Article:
Hundreds of Breweries Will Have Deals for This Year's Great American Beer Festival
The GABF, which will be the country's largest virtual beer event this year, has announced its online program.
2020 has been a difficult year for the brewing industry. Consumer changes caused by COVID-19 have impacted most brewers, especially smaller ones that rely on taproom sales. And other areas of the industry are struggling, too. The Brewers Association (BA) is primarily a craft brewery trade group, but the bulk of their revenue comes from holding events—including the country’s largest beer festival, the Great American Beer Festival (GABF).
In April, the BA had to make the late decision to move its entire Craft Brewers Conference online. And in May, it was announced that the same fate would befall the GABF, meaning 60,000 beer fans would not be making the annual pilgrimage to Denver. Sadly, those and other cancellations forced the BA to lay off over a third of its staff.
However, the Great American Beer Festival is still happening—albeit in a highly-altered form—and in some ways, due to all the trouble the industry has been facing, this year’s fest could be seen as more important than ever.
This week, the BA offered new specifics on what this unprecedented 39th annual Great American Beer Festival will look like. As hinted at previously, the event will feature both an online component for people across the country to view, as well as “local deals” from over 900 craft breweries—meaning over one in ten brewers nationwide are participating. And importantly, the competition component of GABF will still be happening; gold, silver, and bronze medals will still be awarded to beers across about 100 categories.
The online event will be held on October 16 and 17 and will be open to anyone who has purchased a $20 GABF Festival Passport. Things will kick off at 5 p.m. Mountain Time (MT) on Friday with the Competition Awards Ceremony Presentation. (Full disclosure: It’s usually just a long list of names and isn’t the most exciting thing to watch if you don’t have a horse in the race.)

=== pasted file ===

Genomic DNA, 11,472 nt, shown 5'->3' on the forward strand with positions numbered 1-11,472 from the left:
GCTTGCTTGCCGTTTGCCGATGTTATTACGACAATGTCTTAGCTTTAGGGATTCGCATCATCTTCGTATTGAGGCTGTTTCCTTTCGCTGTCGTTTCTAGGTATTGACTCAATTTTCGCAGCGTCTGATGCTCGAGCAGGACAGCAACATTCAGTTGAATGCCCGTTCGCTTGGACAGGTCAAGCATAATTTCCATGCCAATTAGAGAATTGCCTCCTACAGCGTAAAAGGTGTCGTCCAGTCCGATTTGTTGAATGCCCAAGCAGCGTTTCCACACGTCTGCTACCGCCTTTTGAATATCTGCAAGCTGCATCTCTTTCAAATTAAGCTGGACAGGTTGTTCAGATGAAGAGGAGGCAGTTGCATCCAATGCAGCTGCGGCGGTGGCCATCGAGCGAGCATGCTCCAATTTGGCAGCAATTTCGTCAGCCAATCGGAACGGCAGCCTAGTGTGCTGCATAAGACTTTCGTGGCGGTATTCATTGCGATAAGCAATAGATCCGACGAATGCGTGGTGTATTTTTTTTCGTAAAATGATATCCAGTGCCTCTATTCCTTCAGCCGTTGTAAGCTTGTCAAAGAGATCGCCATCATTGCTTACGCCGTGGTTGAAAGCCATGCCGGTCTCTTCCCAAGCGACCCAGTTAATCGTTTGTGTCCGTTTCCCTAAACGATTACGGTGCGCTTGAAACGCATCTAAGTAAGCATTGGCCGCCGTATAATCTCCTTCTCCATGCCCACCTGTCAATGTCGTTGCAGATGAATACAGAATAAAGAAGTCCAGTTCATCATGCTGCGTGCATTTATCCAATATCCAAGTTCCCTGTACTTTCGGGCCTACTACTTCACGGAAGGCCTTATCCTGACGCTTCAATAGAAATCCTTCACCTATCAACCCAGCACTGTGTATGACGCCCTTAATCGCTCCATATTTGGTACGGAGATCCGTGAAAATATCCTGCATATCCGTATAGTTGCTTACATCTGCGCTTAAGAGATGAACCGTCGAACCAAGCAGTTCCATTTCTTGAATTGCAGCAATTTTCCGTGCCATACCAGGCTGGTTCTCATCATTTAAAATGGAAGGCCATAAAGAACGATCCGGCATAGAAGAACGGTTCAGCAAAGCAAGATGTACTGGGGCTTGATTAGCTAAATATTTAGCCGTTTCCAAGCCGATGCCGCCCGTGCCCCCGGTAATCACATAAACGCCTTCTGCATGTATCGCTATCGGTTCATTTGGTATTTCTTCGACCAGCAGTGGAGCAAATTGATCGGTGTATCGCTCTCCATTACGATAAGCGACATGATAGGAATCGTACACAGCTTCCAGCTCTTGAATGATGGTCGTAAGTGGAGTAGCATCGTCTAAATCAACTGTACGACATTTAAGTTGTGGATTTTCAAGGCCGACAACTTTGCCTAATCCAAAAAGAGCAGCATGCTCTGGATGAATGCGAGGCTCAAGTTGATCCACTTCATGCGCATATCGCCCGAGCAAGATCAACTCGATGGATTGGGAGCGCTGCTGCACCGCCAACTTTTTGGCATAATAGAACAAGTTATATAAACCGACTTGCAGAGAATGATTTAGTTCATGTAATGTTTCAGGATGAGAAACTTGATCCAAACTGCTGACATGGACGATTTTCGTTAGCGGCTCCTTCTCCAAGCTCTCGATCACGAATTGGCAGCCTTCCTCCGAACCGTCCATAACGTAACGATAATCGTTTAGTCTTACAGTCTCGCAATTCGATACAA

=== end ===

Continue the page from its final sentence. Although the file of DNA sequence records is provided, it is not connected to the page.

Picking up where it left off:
Then, at 7 p.m. MT, the Virtual Great American Beer Festival begins in earnest with a three-hour online event, followed on Saturday with a second event from 5:45 p.m. MT to 9:30 p.m. MT.
You can find the full programming schedule and descriptions on the GABF website, but overall, it has ten different sessions across the two days. Speakers include legendary brewers like Sierra Nevada’s Ken Grossman and Russian River’s Natalie and Vinnie Cilurzo, as well as brewers who have had a more recent impact, like Weathered Soul’s Marcus Baskerville, who was behind the recent Black Is Beautiful beer project. In fact, diversity—something the BA has been very outspoken about—is a major component of this year’s event, with other sessions featuring things like a talk from the aptly named Lady Justice Brewing and “a tour of the beer styles and culture of Latin America.”
Food will continue to play a significant role in the festival, as well—both upmarket (pairing saisons with a downloadable recipe of beef and pork dumplings from chef Danny Lee) to more down home (pairing beer with pantry classics like mac and cheese and Jell-O).
At this point though, you may be thinking, What about the damn drinking?! And that’s a fair question. When I attended GABF, I spent way more time trying beers than listening to speakers. Luckily, GABF also published its list of the over 900 breweries who will be participating offline in the “deals.” And, unlike the two-day festival, these deals are open to GABF passport holders from October 1 to 18—so depending on where you live, you should have plenty of time to get your 20 bucks’ worth.
Some of these deals are already posted on the GABF website—but organizers promise that's just the beginning. “More breweries to come! The participating brewery list is updated daily,” the fest writes. “Final list of breweries and GABF Passport Deals will be published September 15.”
To be honest, the overwhelming experience that makes up the usual in-person Great American Beer Festival isn’t everyone’s cup of tea. And frankly, the virtual event—which will feature far less crowded revelry—won’t be some people’s idea of a good time either. That said, if you like craft beer, and happen to have $20 kicking around, at the very least, this mix of online and offline beer festival will give you a reason to enjoy a beer or two